Introduction: certificates 101
In a digital world, we also need digital identities. Everyone nowadays has a Google, Facebook, etc. account and is used to logging in using a username (email address) and password. This works great for end users who want to do all their work via their web browser and who are constantly around. On the other hand, in the scientific world, researchers like to start work flows and come back much later when the work is finished. For these latter type of jobs, in the early days of the Grid, people have come up with a system where every user gets a personal digital certificate (a X.509 End-Entity Certificate to be precise, such a certificate is very much like the certificates used in https by web-services to prove who they really are).
These personal certificates are like a digital passport, containing information which uniquely identifies the individual, and which has been digitally asserted by a so-called trusted certification authority (CA), very much like a ‘real’ passport is asserted by a government.
Which CAs are trusted by a certain eResearch community, is decided by the Interoperable Global Trust Federation (IGTF). Apart from establishing the set of approved CAs, this international body also determines the policies they have to abide by.
In order to do actual work, researchers typically work together across organizations and countries, and people started to form so-called Virtual Organizations (VO) to deal with this.
Researchers register with a VO showing their digital certificate; the VO will then hand out a derived certificate, which contains the specific roles and groups the user belongs to, very much like a club membership card. These latter certificates are typically short-lived, tightly bound to the end-entity certificate and are called proxy certificates (Standardized in RFC3820).
The membership and the role researchers have in the VOs determines which resources they are allowed to access.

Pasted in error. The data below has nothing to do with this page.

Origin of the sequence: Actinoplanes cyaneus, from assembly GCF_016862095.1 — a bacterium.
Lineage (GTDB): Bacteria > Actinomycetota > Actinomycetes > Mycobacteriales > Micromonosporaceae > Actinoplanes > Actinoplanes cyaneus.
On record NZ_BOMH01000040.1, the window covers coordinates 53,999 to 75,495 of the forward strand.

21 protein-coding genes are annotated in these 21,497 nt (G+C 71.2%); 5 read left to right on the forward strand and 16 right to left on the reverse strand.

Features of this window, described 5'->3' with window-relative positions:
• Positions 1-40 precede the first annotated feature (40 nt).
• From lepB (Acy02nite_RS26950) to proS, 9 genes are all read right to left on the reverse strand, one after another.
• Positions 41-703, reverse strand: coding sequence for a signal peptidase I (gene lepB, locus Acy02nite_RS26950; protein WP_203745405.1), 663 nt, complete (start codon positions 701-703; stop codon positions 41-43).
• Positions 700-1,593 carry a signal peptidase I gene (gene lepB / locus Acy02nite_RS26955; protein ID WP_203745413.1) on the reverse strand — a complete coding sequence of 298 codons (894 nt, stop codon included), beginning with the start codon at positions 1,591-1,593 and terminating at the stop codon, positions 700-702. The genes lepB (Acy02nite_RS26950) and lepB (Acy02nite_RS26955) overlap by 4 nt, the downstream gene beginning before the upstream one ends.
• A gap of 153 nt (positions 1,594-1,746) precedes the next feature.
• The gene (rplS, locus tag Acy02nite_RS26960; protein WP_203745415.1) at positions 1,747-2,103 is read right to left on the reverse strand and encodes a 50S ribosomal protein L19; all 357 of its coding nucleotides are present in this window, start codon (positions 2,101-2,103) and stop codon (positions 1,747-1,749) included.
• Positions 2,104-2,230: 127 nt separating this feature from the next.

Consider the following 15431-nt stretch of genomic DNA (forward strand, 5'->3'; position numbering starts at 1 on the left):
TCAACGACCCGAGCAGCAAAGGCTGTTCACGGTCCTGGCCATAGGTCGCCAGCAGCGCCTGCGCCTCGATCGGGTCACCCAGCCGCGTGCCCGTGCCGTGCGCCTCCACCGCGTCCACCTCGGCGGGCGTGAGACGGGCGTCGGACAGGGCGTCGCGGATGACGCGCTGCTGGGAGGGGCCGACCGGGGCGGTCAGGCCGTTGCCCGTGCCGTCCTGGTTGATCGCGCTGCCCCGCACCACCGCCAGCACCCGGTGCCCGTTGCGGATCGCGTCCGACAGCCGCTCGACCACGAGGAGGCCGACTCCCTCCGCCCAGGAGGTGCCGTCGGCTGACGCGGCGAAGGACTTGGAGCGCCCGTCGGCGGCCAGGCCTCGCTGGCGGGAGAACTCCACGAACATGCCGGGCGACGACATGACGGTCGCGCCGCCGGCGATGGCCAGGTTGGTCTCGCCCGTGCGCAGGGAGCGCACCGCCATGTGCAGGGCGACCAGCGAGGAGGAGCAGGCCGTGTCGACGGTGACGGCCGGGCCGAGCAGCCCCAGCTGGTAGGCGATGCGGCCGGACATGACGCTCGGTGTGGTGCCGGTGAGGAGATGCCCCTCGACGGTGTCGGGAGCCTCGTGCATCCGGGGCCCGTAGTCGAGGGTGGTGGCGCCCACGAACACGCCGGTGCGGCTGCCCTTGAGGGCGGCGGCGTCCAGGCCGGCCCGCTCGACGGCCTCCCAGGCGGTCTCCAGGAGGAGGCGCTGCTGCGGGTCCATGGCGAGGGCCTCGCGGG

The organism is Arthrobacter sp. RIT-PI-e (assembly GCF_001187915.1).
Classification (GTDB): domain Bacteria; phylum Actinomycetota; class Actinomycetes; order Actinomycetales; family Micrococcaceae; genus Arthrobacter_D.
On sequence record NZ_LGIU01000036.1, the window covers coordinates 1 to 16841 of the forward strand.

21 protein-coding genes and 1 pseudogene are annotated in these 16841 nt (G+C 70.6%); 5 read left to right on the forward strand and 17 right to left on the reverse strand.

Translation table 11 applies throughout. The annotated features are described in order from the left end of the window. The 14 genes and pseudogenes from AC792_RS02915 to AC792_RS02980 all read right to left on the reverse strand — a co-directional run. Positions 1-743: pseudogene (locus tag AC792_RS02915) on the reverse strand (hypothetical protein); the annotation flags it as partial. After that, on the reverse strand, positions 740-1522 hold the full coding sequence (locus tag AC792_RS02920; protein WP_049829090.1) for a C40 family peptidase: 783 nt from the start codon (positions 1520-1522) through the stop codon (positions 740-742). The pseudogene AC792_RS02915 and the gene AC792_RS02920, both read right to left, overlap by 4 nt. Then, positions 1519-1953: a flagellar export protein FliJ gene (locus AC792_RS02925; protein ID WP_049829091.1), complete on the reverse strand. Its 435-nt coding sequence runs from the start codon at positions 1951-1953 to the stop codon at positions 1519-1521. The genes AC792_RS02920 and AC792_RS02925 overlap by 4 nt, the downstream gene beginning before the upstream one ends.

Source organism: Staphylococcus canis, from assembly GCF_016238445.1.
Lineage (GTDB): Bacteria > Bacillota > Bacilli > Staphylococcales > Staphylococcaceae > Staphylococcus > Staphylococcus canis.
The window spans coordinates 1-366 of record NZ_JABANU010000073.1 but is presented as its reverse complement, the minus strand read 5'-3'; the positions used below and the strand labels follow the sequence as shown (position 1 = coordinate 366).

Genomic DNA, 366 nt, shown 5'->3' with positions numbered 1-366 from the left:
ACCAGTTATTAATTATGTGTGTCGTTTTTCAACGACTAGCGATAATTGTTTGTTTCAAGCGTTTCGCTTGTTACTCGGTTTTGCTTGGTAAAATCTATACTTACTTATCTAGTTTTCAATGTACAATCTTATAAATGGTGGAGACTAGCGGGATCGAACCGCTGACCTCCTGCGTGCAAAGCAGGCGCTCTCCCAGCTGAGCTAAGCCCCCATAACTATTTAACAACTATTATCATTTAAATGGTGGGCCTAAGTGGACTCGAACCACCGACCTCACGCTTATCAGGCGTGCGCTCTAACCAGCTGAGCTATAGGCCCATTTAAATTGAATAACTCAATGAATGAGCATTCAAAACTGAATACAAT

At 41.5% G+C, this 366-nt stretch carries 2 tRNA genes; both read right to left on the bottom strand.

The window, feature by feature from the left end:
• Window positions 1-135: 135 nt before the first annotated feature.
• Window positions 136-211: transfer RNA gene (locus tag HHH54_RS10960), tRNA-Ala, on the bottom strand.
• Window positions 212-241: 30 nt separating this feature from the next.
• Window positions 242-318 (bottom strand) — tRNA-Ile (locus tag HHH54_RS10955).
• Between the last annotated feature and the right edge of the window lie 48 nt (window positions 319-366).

Federated access to certificates
All this infrastructure works very well for experts who are used to handling certificates and private keys, but is conceived as very difficult by most end-users. We have seen people leave their private keys in internet cafés, on deleted virtual machines, in the wrong browser etc. On the other hand, for automated systems, certificate-based authentication is fast, reliable, well-supported, well-understood from a security point-of-view etc. In the ideal digital world we therefore would like to use these certificates under the hood, while the end-user uses a ‘simple’ username/password based institutional or perhaps even Google- or Facebook login to authenticate.
There have been a few steps made in recent years to make this happen. In Europe we have seen the (formerly Terena) Trusted Certificate Service, TCS, which eases the way of obtaining a certificate, but still leaves the burden of handling the certificate and key with the end user. At roughly the same time, in the US, the CILogon project started a more advanced online service for producing certificates, which not only allows users to download a certificate based on a institutional login, but also provides a way to delegate the certificate to a third party, e.g. a web portal of an e-infra provider.
This portal-delegation scenario is ideally suited for our work-flow use-case described above.
AARC CILogon pilot